Introducing…John Geldersma, Chad Manley & Judith Vejvoda

John Geldersma
Chad Manley
Judith Vejvoda

May 7th-29th 2010
Reception: Friday, May 7th, 5-7pm

Group Show

Santa Fe, NM – Chiaroscuro Contemporary Art is pleased to present the work of three new featured artists: John Geldersma, Chad Manley, and Judith Vejvoda. These artists work in the distinct mediums of sculpture, furniture, and photography, respectively, and the work included in the show is eclectic, compelling, and engaging each in its own way. A reception for the artists will be held at the gallery on Friday, May 7 from 5-7pm. Please join us in welcoming these unique new artists to Chiaroscuro. The show will be on view from May 7 through May 29, 2010.

As a sculptor, John Geldersma crafts contemporary polychrome totems, or Spirit Poles that incorporate motifs from various cultures native to Southwestern Louisiana where he lives. Geldersma brings these influences together in a confluence of bold designs that are, at once, fully contemporary even as they harken back to art forms made by cultures steeped in tradition. Although known for his Spirit Poles, Geldersma’s work also draws inspiration from tribal masks, shaman figures, and even landscapes. Having shown his work extensively in Louisiana since the 1960s, Santa Fe is fortunate that this skilled wood carver continues to bring his work to our area. The variegated surfaces of his vibrant poles reveal Geldersma as a skilled painter as well as sculptor. His work, realized through totemic structuring of geometric shapes, has an almost human or animal-like presence.

The furniture of Chad Manley has a stately simplicity that belies his wild designs. From hemispherical end tables to consoles to vessels that show off basic elemental shapes, Manley achieves a perfect balance between function and form. Graceful curves combine with rectangular surfaces to create utilitarian objects that can out “art” all other art in your home. Breathtaking to look at, Manley’s pieces, inspired by natural forms, are the work of a master craftsman. Relying on minimum of materials—steel and mahogany or other types of hardwoods—and nothing else, his fundamentally useful designs are uncomplex yet stunning in their look. In addition to his furniture, several wall hangings will be on display that cements Manley squarely in the category of artist, his work joyfully blurring the lines between furniture and sculpture.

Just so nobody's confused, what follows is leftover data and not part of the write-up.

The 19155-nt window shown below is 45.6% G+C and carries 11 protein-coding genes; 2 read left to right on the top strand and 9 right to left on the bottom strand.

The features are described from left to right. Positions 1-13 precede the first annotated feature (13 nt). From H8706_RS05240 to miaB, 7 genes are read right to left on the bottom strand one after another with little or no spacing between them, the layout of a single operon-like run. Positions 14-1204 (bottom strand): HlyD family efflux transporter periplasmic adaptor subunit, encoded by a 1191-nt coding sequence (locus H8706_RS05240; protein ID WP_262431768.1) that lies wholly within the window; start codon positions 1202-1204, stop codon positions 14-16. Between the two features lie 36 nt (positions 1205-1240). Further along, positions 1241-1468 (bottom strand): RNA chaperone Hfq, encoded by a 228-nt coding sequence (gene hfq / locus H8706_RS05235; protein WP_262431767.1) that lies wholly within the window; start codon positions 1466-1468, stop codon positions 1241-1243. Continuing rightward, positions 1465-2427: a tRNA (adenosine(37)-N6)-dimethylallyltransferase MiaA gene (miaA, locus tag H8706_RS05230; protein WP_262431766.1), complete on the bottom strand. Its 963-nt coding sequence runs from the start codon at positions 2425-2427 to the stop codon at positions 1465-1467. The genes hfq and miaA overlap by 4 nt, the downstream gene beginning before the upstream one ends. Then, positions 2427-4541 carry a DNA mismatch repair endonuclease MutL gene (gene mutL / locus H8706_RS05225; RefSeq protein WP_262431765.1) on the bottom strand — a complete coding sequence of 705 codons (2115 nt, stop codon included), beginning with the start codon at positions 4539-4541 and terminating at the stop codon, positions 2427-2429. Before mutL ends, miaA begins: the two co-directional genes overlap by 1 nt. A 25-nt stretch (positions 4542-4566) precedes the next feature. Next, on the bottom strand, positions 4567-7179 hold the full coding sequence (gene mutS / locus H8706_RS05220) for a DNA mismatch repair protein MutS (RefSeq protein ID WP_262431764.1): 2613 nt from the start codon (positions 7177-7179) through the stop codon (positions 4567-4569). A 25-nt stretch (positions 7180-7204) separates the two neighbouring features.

New Mexico photographer Judith Vejvoda presents a body of work shot in Cambodia and Bali. Attracted to the sacred sites in these places, such as Angkor Wat in Cambodia and Lakeside Temple in Bali, Vejvoda captures their mystical, dream-like qualities in infrared black and white photography. These landscape photographs are haunting, showing sculptural and architectural details as though they are as natural a part of the landscape as the trees and lakes surrounding them. Fixing her eye to the dark parts of the forest, Vejvoda’s images elicit a sense of mystery but they also elicit a sense of having arrived at a destination: a place full of secret meaning. These photographs have an otherworldly feel, as though they belong to another time, yet the presence of their subjects seems eternal, calling up archetypal notions of the soul’s journey.